Yet, as the stimulus of danger, in one shape or other, was at that time of life perhaps essential to his comfort, he soon substituted another scheme, which at this day might be accomplished with ease and safety enough, but in the year 1809 (under the rancorous system of Bonaparte) was full of hazard. In this scheme he was so good as to associate myself as one of his travelling companions, together with an [Pg 257]earlier friend of his own—an Englishman, of a philosophical turn of mind, with whom he had been a fellow-student at Glasgow; and we were certainly all three of an age and character to have enjoyed the expedition in the very highest degree, had the events of the war allowed us to realise our plan. The plan was as follows: from Falmouth, by one of the regular packets, we were to have sailed to the Tagus; and, landing wherever accident should allow us, to purchase mules—hire Spanish servants—and travel extensively in Spain and Portugal for eight or nine months; thence, by such of the islands in the Mediterranean as particularly interested us, we were gradually to have passed into Greece, and thence to Constantinople. Finally, we were to have visited the Troad, Syria, Egypt, and perhaps Nubia. I feel it almost ludicrous to sketch the outline of so extensive a tour, no part of which was ever executed; such a Barmacide feast is laughable in the very rehearsal. Yet it is bare justice to ourselves to say that on our parts there was no slackness or make-believe: what put an extinguisher upon our project was the entrance of Napoleon into Spain, his immediate advance upon Madrid, and the wretched catastrophe of the expedition so miserably misconducted under Sir John Moore. The prestige of French generalship was at that time a nightmare upon the courage and spirit of hopeful exertion throughout Europe; and the earliest dawn was only then beginning to arise of that glorious experience which was for ever to dissolve it. Sir J. Moore, and through him his gallant but unfortunate army, was the last conspicuous victim to the mere sound and humbug (if you will excuse a coarse [Pg 258]expression) of the words Napoleon Bonaparte. What he fled from was precisely those two words. And the timid policy, adopted by Sir John on that memorable occasion, would—among other greater and national consequences—have had this little collateral interest to us unfortunate travellers, had our movements been as speedy as we had anticipated, that it would have cost us our heads. A certain bulletin, issued by Bonaparte at that time, sufficiently apprised us of that little truth. In this bulletin Bonaparte proclaimed with a careless air, but making at the same time somewhat of a boast of it, that having happened to meet a party of sixteen British travellers—persons of whom he had ascertained nothing at all but that they did not bear a military character—he had issued a summary order that they should all be strung up without loss of time by the neck. In this little facetious anecdote, as Bonaparte seemed to think it, we read the fate that we had escaped. Had nothing occurred to retard our departure from this country, we calculated that the route we had laid down for our daily motions would have brought us to Guadarama (or what was the name of the pass?) just in time to be hanged. Having a British general at our backs with an army of more than thirty thousand effective men, we should certainly have roamed in advance with perfect reliance upon the old British policy of fighting, for which we could never have allowed ourselves to dream of such a substitute as a flight through all the passes of Gallicia on the principle of 'the D—— take the hindmost.' Infallibly also we should have been surprised by the extraordinary rapidity at that time of the French movements; [Pg 259]our miserable shambling mules, with their accursed tempers, would have made but a shabby attempt at flight before a squadron of light cavalry; and in short, as I said before, we should have come just in time to be hanged. And hanged we should all have been: though why, and upon what principle, it would be difficult to say; and probably that question would have been left to after consideration in some more philosophical age. You will suppose naturally that we rejoiced at our escape; and so undoubtedly we did. Yet for my part I had, among nineteen-twentieths of joy, just one-twentieth of a lingering regret that we had missed the picturesque fate that awaited us. The reason was this: it has been through life an infirmity of Mr. Wilson's (at least in my judgment an infirmity) to think too indulgently of Bonaparte, not merely in an intellectual point of view, but even with reference to his pretensions—hollower, one would think, than the wind—to moral elevation and magnanimity. Such a mistake, about a man who could never in any one instance bring himself to speak generously, or even forbearingly of an enemy, rouses my indignation as often as I recur to it; and in Professor Wilson, I have long satisfied myself that it takes its rise from a more comprehensive weakness, the greatest in fact which besets his mind, viz. a general tendency to bend to the prevailing opinion of the world, and a constitutional predisposition, to sympathise with power and whatsoever is triumphant. Hence, I could not but regret most poignantly the capital opportunity I had forfeited of throwing in a deep and stinging sarcasm at his idol, just at the moment when we should have been waiting to be [Pg 260]turned off. I know Professor Wilson well: though a brave man, at twenty-two he enjoyed life with a rapture that few men have ever known, and he would have clung to it with awful tenacity. Horribly he would have abominated the sight of the rope, and ruefully he would have sighed if I had suggested to him on the gallows any thoughts of that beautiful and quiet Elleray which he had left behind in England. Just at that moment I acknowledge that it would have been fiendish, but yet what a heaven of a luxury it would have been in the way of revenge—to have stung him with some neat epigram, that I might have composed in our walk to the gallows, or while the ropes were getting into tune, on the generosity and magnanimity of Bonaparte! Perhaps, in a sober estimate, hanging might be too heavy a price for the refutation of a single error; yet still, at times, when my moral sense is roused and provoked by the obstinate blindness of Professor Wilson to the meanness and parvanimity[45] of Bonaparte (a blindness which in him, as in all other worshippers of false idols, is connected at the moment with intense hatred for those who refuse to partake in it), a wandering regret comes over me that we should have missed so fine an opportunity for gathering in our own persons some of those redundant bounties which the Corsican's 'magnanimity' at that time scattered from his cornucopia of malice to the English name upon all his unfortunate prisoners of that nation.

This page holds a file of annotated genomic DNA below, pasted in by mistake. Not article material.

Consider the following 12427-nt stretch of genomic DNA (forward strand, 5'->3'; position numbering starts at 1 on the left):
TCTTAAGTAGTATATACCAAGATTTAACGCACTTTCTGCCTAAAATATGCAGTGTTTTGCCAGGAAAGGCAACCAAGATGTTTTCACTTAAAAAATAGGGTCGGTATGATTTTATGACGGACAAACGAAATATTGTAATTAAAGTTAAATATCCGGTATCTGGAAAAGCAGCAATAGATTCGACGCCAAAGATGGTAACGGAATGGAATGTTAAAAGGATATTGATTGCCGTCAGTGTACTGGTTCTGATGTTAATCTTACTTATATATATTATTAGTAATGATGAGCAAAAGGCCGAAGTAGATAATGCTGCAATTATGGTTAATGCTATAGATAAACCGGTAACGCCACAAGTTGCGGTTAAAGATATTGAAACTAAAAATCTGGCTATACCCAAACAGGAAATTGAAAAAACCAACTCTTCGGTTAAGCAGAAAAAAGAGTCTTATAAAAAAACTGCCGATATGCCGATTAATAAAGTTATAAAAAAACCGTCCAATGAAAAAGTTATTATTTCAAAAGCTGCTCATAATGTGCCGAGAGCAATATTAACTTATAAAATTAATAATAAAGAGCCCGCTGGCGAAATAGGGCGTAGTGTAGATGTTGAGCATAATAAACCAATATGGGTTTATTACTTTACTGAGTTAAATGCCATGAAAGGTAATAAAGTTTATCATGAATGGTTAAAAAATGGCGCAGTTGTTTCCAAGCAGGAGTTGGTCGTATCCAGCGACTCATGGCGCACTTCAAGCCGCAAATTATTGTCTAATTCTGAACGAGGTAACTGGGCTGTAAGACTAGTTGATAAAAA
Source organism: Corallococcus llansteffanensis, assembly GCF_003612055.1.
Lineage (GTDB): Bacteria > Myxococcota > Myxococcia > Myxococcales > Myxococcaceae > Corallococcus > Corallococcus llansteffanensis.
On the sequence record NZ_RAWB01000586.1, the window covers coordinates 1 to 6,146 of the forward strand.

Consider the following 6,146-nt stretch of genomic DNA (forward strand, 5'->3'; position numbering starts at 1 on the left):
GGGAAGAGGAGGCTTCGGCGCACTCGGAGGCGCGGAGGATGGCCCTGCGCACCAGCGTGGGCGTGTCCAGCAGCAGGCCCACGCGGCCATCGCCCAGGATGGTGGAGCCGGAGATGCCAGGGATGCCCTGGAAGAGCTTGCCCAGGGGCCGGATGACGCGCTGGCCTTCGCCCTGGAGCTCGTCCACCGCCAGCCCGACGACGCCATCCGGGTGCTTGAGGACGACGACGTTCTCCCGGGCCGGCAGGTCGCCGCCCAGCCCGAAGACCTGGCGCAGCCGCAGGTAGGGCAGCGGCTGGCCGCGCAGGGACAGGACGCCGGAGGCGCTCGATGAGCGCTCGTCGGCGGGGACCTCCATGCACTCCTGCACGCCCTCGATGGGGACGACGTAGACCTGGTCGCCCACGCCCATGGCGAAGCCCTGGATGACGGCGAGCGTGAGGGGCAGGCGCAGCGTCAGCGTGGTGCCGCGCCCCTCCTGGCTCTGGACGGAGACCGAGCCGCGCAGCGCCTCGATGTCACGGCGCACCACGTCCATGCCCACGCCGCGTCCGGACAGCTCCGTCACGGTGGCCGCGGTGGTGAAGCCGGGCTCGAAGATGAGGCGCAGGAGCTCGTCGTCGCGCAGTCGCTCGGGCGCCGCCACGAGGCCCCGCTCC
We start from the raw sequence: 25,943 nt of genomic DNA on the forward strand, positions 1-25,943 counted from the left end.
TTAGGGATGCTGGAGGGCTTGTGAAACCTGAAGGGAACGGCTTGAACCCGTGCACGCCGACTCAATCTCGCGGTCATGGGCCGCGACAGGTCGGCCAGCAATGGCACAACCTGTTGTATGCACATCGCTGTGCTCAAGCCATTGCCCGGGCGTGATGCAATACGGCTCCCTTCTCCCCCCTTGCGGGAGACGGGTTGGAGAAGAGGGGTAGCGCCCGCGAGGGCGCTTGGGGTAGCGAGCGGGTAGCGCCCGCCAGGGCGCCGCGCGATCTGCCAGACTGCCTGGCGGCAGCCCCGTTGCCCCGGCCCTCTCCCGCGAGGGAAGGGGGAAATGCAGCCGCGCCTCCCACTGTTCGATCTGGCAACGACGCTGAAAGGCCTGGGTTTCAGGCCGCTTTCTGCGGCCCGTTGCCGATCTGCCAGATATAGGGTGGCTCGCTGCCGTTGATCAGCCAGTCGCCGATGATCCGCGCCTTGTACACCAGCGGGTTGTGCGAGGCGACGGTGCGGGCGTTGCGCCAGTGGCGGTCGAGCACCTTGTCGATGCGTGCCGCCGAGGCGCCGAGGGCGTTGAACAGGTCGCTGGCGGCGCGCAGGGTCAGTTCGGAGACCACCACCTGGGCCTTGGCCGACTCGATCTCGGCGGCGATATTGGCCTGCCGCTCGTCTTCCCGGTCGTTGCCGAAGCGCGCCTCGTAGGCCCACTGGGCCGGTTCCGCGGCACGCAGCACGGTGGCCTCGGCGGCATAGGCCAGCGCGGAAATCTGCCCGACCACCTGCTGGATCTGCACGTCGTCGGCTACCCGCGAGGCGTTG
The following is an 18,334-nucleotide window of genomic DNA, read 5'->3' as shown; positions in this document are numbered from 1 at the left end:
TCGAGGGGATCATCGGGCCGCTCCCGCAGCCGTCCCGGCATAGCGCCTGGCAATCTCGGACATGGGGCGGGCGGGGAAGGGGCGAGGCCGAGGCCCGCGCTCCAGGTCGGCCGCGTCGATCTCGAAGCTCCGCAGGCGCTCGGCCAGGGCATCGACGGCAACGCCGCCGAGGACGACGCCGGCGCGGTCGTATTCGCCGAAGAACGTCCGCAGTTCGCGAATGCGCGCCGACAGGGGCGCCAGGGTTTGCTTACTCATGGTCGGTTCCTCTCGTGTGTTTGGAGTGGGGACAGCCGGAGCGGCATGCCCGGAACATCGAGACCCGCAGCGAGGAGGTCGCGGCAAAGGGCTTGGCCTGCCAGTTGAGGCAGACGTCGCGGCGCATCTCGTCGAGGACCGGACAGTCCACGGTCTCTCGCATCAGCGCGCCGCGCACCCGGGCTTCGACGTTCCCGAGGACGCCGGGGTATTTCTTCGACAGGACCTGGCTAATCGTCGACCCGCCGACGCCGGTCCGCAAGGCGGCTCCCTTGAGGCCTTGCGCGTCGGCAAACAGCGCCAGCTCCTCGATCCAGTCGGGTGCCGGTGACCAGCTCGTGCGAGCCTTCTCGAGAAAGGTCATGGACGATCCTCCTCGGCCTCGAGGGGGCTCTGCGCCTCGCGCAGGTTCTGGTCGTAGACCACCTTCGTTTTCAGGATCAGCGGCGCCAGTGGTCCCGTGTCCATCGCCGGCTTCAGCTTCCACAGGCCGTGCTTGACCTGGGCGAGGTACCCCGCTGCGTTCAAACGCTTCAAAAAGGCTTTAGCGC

[Pg 261]